This site takes your dropbox account (if you don’t know what dropbox is, head over to their site and watch the “What is Dropbox” video; essentially it’s distributed online file storage) and uses a folder (which it creates) as the root for your website.


site44 homepage

Just follow those steps and you’ll find a new folder appear in your local Dropbox folder:

site44 autogenerated dropbox folder

In there you’ll find a new index.html page with the default content:

site44 autogenerated homepage

Open that file locally, edit it, save it, give Dropbox a second to sync it back up and:

site44 gordons alive



Think I might do a compare and contrast with Appharbor, github pages, and site44 at some point. The world is a clever place.

Scripting the setup of a developer PC, Part 1 of 4 – Installing Applications & Utilities with Ninite

Setting up a development PC can be a bit of a pain, unless you’re smart and create an image following the setup of a brand new vanilla install. But who’s organised enough to do that?! I’ll get onto that option in another post, but this one is more an excuse to play with interesting stuff.

I thought I’d have a play with coding up a set of scripts to do as much of this setup as possible instead; there are a few tools out there to do this sort of thing, and I’ve gone with ninite, webpi, and chocolatey.


I’ll start with the intended ideal option for each tool, and then go into how this doesn’t work perfectly and why, and what the other options are. Part 1 of this series of 4 is for the easiest tool of all:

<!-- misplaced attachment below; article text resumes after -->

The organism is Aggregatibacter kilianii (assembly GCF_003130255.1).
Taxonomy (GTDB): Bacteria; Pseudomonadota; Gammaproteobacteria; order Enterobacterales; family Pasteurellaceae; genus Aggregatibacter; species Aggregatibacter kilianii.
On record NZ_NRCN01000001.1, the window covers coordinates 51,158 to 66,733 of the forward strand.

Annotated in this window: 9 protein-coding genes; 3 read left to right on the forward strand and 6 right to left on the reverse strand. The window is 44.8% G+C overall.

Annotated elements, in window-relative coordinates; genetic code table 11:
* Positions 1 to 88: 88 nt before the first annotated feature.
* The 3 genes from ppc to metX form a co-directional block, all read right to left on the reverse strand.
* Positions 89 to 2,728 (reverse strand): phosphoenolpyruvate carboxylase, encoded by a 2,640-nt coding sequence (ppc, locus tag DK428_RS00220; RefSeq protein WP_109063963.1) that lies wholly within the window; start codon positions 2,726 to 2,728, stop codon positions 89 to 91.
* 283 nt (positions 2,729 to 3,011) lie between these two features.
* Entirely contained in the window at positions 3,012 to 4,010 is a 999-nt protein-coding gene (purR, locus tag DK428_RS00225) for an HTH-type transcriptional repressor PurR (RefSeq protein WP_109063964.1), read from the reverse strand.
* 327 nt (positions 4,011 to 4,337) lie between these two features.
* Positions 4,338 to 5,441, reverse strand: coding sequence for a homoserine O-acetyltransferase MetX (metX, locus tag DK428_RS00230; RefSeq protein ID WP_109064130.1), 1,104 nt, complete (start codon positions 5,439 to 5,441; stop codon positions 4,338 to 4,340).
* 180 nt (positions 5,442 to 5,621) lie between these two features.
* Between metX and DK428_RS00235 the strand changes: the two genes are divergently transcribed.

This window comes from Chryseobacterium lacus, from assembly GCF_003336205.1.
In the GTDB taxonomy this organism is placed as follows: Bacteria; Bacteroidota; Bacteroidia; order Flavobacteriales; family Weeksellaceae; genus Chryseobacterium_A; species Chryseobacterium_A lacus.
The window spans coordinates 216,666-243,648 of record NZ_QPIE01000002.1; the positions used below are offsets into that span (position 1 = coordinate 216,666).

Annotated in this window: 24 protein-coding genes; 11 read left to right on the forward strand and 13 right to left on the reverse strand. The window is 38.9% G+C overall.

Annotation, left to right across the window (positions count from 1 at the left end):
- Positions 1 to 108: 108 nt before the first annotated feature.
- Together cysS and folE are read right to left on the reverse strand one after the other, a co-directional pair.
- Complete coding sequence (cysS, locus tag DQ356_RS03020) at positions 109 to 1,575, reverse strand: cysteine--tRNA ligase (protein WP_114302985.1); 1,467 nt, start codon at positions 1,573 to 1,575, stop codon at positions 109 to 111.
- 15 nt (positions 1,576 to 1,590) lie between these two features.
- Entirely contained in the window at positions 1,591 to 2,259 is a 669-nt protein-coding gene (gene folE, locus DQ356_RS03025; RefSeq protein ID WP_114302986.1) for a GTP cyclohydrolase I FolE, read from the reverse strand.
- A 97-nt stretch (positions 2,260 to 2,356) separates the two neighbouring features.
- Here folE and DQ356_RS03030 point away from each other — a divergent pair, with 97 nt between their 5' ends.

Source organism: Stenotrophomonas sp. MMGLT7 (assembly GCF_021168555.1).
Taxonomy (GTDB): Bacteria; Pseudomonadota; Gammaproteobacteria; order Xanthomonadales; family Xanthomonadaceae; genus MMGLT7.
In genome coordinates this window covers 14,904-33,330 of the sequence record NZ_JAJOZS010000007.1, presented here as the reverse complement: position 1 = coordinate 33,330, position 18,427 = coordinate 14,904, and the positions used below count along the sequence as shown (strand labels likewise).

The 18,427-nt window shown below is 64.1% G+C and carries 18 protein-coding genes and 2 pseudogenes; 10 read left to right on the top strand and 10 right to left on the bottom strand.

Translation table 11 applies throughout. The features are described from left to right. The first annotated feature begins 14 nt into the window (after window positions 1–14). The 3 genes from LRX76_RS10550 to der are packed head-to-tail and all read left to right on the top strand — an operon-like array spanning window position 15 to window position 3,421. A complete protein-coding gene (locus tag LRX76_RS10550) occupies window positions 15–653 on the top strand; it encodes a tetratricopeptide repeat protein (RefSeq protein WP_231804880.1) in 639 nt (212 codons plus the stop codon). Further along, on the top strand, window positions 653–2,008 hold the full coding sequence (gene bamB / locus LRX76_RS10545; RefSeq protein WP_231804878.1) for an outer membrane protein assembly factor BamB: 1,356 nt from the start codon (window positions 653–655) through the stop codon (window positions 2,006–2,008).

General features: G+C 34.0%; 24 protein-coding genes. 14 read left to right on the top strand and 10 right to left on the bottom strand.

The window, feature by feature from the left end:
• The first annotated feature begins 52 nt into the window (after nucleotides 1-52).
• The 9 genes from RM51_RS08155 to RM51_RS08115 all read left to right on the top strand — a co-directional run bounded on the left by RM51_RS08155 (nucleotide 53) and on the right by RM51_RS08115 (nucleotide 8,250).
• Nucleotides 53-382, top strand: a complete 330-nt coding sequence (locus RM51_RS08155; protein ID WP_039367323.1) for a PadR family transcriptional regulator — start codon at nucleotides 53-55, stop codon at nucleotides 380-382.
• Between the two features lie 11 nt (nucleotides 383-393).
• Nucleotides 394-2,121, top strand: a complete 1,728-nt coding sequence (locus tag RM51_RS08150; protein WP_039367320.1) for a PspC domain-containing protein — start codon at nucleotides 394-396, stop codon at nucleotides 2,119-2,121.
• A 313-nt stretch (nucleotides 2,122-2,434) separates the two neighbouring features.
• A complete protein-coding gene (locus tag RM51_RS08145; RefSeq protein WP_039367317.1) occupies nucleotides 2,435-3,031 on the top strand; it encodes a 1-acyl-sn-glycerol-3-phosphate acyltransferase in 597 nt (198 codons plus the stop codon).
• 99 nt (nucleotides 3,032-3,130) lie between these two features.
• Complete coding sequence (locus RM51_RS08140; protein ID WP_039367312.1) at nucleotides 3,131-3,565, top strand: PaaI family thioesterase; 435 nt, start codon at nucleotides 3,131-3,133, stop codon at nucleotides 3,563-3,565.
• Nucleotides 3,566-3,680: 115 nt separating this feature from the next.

Installing Applications & Utilities: ninite

This site allows you to create a single exe installer which contains your own selection of a large number of applications/frameworks/utilities:


For an ASP.Net developer PC I’ve gone with Chrome, Safari, Opera, Firefox, Skype, VLC, Flash, Air, Java, Silverlight, Launchy, 7-Zip, WinSCP, PuTTY, Notepad++, WinMerge, Paint.NET, PDFCreator, Reader, DropBox, and Everything Search for my installer. This installer can be called from the command line but the basic version still opens a graphical interface; however no interaction is required. The Pro version comes with a command line installer, but I’ll not be using that.

Ninite Pro is absolutely awesome: you can remotely manage installed software and software patches within your network with a silent install process.



So far my install script set looks like this; pretty bare:

[batch]@echo off
REM Ninite stuff
cmd /C Z:\Installation\SetupDevPC\Ninite_DevPC_Utils.exe[/batch]

And the installation directory is merely one script and one exe:


That was dead simple! Lovely! Coming up next – something a bit messier:

Scripting the setup of a developer PC, Part 2 of 4 – Installing Frameworks and Components with WebPI.